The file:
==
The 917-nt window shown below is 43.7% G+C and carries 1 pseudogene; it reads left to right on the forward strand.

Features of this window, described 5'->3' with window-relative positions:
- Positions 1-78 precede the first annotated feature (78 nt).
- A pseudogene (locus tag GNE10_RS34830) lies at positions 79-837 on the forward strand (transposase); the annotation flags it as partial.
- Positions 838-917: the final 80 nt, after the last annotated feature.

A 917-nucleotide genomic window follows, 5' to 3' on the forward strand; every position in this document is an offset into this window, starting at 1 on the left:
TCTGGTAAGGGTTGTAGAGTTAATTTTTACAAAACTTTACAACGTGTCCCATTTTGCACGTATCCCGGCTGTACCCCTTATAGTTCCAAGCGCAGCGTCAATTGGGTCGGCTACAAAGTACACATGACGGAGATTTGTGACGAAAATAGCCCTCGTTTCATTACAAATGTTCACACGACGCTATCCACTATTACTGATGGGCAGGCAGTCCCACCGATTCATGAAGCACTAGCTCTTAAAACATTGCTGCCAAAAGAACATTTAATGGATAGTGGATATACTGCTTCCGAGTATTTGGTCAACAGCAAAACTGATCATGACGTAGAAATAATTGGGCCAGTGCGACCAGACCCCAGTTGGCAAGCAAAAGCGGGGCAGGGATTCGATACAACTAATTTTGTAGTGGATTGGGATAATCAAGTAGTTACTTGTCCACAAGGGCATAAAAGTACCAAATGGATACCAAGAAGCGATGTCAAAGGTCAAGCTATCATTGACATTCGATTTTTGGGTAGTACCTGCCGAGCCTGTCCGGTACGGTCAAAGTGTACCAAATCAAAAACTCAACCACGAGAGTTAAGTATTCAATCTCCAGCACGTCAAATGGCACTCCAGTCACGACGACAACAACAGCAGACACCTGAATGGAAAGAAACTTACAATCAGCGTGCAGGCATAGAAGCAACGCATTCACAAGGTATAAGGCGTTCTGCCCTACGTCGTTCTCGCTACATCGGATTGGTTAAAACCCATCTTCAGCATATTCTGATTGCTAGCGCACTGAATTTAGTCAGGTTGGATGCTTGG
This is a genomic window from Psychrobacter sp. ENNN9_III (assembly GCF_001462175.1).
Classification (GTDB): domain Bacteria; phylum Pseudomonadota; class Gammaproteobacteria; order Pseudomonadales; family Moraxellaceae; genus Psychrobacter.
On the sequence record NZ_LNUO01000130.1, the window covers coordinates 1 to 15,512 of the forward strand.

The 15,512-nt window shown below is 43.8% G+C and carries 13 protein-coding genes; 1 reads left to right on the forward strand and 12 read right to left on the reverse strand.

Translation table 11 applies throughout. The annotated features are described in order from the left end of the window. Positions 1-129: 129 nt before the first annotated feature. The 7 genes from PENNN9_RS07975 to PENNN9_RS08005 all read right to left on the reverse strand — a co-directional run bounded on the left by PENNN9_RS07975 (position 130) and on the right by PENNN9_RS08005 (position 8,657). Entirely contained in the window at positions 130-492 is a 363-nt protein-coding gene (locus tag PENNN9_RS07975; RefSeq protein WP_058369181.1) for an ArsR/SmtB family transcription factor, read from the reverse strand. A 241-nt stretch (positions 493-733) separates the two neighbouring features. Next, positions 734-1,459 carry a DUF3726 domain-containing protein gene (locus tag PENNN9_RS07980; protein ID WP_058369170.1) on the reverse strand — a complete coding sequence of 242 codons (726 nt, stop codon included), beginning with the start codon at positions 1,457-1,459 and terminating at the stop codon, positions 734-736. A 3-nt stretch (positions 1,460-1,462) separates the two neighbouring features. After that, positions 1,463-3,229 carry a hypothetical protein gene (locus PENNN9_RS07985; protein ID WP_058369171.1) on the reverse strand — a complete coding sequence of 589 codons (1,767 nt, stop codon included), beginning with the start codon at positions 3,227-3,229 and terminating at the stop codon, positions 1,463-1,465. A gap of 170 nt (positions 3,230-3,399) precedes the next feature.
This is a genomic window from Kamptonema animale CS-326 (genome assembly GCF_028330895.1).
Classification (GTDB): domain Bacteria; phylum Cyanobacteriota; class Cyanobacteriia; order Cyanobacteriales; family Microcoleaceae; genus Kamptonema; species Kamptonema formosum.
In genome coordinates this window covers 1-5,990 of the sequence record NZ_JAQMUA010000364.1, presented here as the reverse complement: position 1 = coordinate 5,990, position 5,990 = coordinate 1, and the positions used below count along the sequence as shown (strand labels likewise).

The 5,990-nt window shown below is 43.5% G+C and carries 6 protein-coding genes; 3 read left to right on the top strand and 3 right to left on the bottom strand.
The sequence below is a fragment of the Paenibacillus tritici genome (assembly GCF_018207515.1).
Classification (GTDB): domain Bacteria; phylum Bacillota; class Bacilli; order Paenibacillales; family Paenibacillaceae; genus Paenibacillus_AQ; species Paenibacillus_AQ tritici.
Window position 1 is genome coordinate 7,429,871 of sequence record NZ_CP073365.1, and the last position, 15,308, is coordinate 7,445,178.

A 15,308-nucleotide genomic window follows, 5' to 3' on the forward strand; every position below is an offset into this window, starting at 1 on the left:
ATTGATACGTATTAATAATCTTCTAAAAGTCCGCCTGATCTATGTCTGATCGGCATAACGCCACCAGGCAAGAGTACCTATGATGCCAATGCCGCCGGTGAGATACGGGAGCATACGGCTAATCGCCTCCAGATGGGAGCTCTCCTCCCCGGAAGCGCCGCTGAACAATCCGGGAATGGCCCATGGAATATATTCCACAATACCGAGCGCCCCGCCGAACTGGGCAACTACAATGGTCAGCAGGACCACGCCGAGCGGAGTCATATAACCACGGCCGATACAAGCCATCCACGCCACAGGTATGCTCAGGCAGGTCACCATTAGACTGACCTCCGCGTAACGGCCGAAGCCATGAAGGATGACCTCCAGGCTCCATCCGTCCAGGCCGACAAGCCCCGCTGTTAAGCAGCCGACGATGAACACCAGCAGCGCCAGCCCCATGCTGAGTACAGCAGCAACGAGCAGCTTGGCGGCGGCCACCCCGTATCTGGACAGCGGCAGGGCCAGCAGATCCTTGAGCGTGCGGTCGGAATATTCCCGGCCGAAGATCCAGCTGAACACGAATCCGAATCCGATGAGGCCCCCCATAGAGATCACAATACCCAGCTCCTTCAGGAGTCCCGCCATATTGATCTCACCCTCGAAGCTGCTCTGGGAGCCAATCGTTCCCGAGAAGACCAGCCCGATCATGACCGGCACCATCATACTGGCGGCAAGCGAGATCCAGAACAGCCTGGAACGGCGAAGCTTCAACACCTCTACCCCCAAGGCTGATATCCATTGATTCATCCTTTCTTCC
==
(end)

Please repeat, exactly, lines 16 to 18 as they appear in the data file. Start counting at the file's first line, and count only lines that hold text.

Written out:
The 5,990-nt window shown below is 43.5% G+C and carries 6 protein-coding genes; 3 read left to right on the top strand and 3 right to left on the bottom strand.
The sequence below is a fragment of the Paenibacillus tritici genome (assembly GCF_018207515.1).
Classification (GTDB): domain Bacteria; phylum Bacillota; class Bacilli; order Paenibacillales; family Paenibacillaceae; genus Paenibacillus_AQ; species Paenibacillus_AQ tritici.